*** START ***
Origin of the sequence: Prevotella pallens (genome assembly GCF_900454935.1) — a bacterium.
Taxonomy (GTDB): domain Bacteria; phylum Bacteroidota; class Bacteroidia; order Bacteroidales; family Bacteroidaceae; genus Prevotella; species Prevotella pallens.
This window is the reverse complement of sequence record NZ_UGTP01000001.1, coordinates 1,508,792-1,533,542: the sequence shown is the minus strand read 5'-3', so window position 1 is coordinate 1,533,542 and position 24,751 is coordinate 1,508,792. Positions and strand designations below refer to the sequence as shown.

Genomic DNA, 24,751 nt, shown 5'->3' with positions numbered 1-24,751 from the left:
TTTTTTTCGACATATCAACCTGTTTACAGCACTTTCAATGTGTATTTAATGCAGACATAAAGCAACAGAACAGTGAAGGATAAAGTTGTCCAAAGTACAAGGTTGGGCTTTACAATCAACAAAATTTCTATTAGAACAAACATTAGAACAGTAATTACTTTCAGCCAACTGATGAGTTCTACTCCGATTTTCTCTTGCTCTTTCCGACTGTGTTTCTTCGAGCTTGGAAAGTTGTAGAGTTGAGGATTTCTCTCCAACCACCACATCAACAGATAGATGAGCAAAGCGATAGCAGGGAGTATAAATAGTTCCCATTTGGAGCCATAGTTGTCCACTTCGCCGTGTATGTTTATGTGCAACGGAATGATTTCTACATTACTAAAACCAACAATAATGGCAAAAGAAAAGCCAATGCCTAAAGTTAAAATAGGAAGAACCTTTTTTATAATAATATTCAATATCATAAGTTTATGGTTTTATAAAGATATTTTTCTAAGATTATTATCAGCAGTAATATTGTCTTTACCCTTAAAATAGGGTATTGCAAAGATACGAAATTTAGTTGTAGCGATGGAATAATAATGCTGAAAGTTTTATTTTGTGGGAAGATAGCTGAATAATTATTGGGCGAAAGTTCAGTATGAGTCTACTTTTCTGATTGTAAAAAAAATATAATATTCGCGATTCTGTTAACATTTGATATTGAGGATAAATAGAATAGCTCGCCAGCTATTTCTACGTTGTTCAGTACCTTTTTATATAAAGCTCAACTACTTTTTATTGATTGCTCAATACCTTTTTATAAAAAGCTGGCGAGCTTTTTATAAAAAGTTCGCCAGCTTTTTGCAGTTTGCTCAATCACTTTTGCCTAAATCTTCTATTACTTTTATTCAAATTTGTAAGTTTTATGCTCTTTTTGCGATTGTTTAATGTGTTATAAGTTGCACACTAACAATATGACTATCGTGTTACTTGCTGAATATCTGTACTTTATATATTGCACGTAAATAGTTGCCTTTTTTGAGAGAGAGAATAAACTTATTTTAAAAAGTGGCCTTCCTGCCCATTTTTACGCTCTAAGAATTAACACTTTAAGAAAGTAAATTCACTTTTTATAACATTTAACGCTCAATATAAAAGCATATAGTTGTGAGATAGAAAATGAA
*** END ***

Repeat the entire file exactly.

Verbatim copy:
Origin of the sequence: Prevotella pallens (genome assembly GCF_900454935.1) — a bacterium.
Taxonomy (GTDB): domain Bacteria; phylum Bacteroidota; class Bacteroidia; order Bacteroidales; family Bacteroidaceae; genus Prevotella; species Prevotella pallens.
This window is the reverse complement of sequence record NZ_UGTP01000001.1, coordinates 1,508,792-1,533,542: the sequence shown is the minus strand read 5'-3', so window position 1 is coordinate 1,533,542 and position 24,751 is coordinate 1,508,792. Positions and strand designations below refer to the sequence as shown.

Genomic DNA, 24,751 nt, shown 5'->3' with positions numbered 1-24,751 from the left:
TTTTTTTCGACATATCAACCTGTTTACAGCACTTTCAATGTGTATTTAATGCAGACATAAAGCAACAGAACAGTGAAGGATAAAGTTGTCCAAAGTACAAGGTTGGGCTTTACAATCAACAAAATTTCTATTAGAACAAACATTAGAACAGTAATTACTTTCAGCCAACTGATGAGTTCTACTCCGATTTTCTCTTGCTCTTTCCGACTGTGTTTCTTCGAGCTTGGAAAGTTGTAGAGTTGAGGATTTCTCTCCAACCACCACATCAACAGATAGATGAGCAAAGCGATAGCAGGGAGTATAAATAGTTCCCATTTGGAGCCATAGTTGTCCACTTCGCCGTGTATGTTTATGTGCAACGGAATGATTTCTACATTACTAAAACCAACAATAATGGCAAAAGAAAAGCCAATGCCTAAAGTTAAAATAGGAAGAACCTTTTTTATAATAATATTCAATATCATAAGTTTATGGTTTTATAAAGATATTTTTCTAAGATTATTATCAGCAGTAATATTGTCTTTACCCTTAAAATAGGGTATTGCAAAGATACGAAATTTAGTTGTAGCGATGGAATAATAATGCTGAAAGTTTTATTTTGTGGGAAGATAGCTGAATAATTATTGGGCGAAAGTTCAGTATGAGTCTACTTTTCTGATTGTAAAAAAAATATAATATTCGCGATTCTGTTAACATTTGATATTGAGGATAAATAGAATAGCTCGCCAGCTATTTCTACGTTGTTCAGTACCTTTTTATATAAAGCTCAACTACTTTTTATTGATTGCTCAATACCTTTTTATAAAAAGCTGGCGAGCTTTTTATAAAAAGTTCGCCAGCTTTTTGCAGTTTGCTCAATCACTTTTGCCTAAATCTTCTATTACTTTTATTCAAATTTGTAAGTTTTATGCTCTTTTTGCGATTGTTTAATGTGTTATAAGTTGCACACTAACAATATGACTATCGTGTTACTTGCTGAATATCTGTACTTTATATATTGCACGTAAATAGTTGCCTTTTTTGAGAGAGAGAATAAACTTATTTTAAAAAGTGGCCTTCCTGCCCATTTTTACGCTCTAAGAATTAACACTTTAAGAAAGTAAATTCACTTTTTATAACATTTAACGCTCAATATAAAAGCATATAGTTGTGAGATAGAAAATGAA